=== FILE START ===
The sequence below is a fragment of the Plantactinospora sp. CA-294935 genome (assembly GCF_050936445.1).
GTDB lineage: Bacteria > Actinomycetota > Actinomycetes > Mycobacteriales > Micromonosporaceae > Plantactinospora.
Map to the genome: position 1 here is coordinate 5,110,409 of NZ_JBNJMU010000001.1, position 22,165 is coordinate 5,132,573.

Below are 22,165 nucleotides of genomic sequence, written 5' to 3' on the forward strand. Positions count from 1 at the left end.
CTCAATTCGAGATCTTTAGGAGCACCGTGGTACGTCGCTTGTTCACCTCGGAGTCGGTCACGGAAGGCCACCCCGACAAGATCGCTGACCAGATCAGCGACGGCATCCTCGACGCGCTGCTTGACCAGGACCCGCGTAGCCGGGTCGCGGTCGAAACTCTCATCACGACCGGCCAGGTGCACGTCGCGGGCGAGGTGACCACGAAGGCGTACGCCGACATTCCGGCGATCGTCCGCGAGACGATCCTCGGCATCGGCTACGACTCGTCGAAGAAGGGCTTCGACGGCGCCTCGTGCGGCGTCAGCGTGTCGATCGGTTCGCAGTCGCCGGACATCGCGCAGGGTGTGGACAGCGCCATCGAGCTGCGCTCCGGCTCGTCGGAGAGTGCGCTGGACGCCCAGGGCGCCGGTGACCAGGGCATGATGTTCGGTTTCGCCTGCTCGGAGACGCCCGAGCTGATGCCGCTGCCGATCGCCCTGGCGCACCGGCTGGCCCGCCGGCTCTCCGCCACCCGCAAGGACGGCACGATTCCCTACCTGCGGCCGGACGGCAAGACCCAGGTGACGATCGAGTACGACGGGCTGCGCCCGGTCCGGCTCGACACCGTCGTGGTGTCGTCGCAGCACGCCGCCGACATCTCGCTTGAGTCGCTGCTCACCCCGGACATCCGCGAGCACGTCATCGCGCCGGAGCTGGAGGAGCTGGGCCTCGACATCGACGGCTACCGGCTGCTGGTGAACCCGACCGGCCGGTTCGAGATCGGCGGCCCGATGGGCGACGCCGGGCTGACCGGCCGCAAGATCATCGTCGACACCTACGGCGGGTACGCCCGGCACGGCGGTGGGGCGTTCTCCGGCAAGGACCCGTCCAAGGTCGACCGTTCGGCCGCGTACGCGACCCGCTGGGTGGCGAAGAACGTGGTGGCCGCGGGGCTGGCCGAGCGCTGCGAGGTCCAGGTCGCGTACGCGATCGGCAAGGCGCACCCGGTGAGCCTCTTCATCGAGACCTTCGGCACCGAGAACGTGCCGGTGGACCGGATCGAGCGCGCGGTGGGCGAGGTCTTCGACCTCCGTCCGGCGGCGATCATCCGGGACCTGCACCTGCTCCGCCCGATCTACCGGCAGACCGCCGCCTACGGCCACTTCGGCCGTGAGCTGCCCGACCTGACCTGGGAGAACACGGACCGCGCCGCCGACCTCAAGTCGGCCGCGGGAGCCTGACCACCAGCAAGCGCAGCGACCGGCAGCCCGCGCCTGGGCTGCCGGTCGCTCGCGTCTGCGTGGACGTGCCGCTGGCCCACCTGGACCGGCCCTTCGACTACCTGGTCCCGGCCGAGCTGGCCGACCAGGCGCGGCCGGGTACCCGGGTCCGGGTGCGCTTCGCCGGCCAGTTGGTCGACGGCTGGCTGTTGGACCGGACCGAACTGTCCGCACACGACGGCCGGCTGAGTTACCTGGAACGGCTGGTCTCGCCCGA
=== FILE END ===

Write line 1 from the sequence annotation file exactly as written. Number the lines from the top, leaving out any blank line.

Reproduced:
The sequence below is a fragment of the Plantactinospora sp. CA-294935 genome (assembly GCF_050936445.1).